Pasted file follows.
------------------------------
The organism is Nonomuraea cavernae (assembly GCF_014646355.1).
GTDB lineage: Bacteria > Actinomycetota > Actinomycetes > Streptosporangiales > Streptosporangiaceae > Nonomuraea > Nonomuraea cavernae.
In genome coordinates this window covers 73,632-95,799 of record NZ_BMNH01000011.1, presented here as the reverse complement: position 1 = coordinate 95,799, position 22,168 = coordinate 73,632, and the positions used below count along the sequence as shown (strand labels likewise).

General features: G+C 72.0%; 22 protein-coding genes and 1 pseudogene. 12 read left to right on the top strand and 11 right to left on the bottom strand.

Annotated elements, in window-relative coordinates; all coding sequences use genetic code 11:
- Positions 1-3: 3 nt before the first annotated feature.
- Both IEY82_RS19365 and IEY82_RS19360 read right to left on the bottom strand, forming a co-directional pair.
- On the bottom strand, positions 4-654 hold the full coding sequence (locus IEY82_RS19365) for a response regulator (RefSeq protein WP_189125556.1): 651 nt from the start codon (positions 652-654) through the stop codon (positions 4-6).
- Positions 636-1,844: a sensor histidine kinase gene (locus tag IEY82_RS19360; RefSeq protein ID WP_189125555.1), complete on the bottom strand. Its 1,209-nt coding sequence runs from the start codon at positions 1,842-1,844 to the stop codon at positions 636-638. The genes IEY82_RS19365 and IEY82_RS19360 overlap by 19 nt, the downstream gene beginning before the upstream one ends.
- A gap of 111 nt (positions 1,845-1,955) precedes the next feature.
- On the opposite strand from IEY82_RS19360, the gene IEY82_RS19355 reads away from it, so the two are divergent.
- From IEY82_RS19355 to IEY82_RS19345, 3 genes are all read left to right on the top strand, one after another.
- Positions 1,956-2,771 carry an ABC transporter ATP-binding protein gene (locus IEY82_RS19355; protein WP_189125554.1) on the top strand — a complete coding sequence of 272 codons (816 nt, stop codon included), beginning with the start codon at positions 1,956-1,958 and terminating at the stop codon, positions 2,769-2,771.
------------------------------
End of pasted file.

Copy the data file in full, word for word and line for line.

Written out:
The organism is Nonomuraea cavernae (assembly GCF_014646355.1).
GTDB lineage: Bacteria > Actinomycetota > Actinomycetes > Streptosporangiales > Streptosporangiaceae > Nonomuraea > Nonomuraea cavernae.
In genome coordinates this window covers 73,632-95,799 of record NZ_BMNH01000011.1, presented here as the reverse complement: position 1 = coordinate 95,799, position 22,168 = coordinate 73,632, and the positions used below count along the sequence as shown (strand labels likewise).

General features: G+C 72.0%; 22 protein-coding genes and 1 pseudogene. 12 read left to right on the top strand and 11 right to left on the bottom strand.

Annotated elements, in window-relative coordinates; all coding sequences use genetic code 11:
- Positions 1-3: 3 nt before the first annotated feature.
- Both IEY82_RS19365 and IEY82_RS19360 read right to left on the bottom strand, forming a co-directional pair.
- On the bottom strand, positions 4-654 hold the full coding sequence (locus IEY82_RS19365) for a response regulator (RefSeq protein WP_189125556.1): 651 nt from the start codon (positions 652-654) through the stop codon (positions 4-6).
- Positions 636-1,844: a sensor histidine kinase gene (locus tag IEY82_RS19360; RefSeq protein ID WP_189125555.1), complete on the bottom strand. Its 1,209-nt coding sequence runs from the start codon at positions 1,842-1,844 to the stop codon at positions 636-638. The genes IEY82_RS19365 and IEY82_RS19360 overlap by 19 nt, the downstream gene beginning before the upstream one ends.
- A gap of 111 nt (positions 1,845-1,955) precedes the next feature.
- On the opposite strand from IEY82_RS19360, the gene IEY82_RS19355 reads away from it, so the two are divergent.
- From IEY82_RS19355 to IEY82_RS19345, 3 genes are all read left to right on the top strand, one after another.
- Positions 1,956-2,771 carry an ABC transporter ATP-binding protein gene (locus IEY82_RS19355; protein WP_189125554.1) on the top strand — a complete coding sequence of 272 codons (816 nt, stop codon included), beginning with the start codon at positions 1,956-1,958 and terminating at the stop codon, positions 2,769-2,771.